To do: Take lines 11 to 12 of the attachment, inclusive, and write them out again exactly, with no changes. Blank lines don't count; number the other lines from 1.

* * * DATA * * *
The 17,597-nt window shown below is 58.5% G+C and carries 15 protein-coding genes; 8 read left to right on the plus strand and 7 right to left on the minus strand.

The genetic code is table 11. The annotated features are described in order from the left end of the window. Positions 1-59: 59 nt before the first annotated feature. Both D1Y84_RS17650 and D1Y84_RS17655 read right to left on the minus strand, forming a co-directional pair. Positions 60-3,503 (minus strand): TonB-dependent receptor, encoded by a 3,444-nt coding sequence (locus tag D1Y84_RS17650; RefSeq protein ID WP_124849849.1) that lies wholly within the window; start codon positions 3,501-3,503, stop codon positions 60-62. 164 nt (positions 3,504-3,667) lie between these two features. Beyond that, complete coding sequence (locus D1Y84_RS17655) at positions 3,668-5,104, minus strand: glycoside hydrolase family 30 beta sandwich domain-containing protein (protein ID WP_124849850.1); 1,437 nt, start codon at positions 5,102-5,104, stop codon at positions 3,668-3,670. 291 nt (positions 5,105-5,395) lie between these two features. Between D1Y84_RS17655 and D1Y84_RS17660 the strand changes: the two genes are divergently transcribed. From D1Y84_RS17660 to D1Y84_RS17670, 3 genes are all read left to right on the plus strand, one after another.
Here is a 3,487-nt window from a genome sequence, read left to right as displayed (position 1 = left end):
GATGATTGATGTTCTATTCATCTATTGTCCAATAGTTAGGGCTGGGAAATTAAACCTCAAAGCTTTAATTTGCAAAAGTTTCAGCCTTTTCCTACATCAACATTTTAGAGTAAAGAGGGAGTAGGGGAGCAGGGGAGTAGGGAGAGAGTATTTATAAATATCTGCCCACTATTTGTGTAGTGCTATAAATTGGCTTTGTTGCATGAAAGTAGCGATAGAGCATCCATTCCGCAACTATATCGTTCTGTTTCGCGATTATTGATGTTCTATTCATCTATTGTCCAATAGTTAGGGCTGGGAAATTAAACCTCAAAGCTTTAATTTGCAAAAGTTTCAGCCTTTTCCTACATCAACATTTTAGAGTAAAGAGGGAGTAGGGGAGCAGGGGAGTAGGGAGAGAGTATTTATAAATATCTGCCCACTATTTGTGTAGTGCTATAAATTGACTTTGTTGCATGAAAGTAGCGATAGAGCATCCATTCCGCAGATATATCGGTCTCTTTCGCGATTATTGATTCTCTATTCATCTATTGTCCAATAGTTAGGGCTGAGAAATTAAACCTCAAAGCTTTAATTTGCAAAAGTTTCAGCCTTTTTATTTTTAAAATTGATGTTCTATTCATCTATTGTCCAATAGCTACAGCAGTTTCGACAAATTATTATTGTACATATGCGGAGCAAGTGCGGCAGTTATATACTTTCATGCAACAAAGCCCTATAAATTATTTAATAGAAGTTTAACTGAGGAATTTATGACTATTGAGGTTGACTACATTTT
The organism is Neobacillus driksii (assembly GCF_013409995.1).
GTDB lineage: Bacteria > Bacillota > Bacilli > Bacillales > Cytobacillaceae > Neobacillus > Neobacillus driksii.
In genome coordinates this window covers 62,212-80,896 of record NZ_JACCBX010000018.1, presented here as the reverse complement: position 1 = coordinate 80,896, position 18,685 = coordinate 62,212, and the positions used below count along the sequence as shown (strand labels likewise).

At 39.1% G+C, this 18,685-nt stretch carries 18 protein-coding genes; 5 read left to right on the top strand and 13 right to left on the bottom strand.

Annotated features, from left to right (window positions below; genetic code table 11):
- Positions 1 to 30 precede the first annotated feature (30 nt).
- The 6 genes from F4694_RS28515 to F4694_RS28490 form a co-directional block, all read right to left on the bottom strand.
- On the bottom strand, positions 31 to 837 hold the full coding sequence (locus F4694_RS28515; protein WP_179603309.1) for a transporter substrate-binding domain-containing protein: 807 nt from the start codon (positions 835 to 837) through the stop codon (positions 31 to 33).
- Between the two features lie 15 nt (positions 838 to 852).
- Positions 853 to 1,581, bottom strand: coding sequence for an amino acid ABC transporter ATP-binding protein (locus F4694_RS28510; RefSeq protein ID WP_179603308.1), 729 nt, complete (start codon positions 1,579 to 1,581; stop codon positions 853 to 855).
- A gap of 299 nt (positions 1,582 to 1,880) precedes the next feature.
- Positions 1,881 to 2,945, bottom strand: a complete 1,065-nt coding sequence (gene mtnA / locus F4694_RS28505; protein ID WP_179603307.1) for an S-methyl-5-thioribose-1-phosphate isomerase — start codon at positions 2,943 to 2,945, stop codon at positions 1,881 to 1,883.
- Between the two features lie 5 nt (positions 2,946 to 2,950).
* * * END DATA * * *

- The 6 genes from F4694_RS28515 to F4694_RS28490 form a co-directional block, all read right to left on the bottom strand.
- On the bottom strand, positions 31 to 837 hold the full coding sequence (locus F4694_RS28515; protein WP_179603309.1) for a transporter substrate-binding domain-containing protein: 807 nt from the start codon (positions 835 to 837) through the stop codon (positions 31 to 33).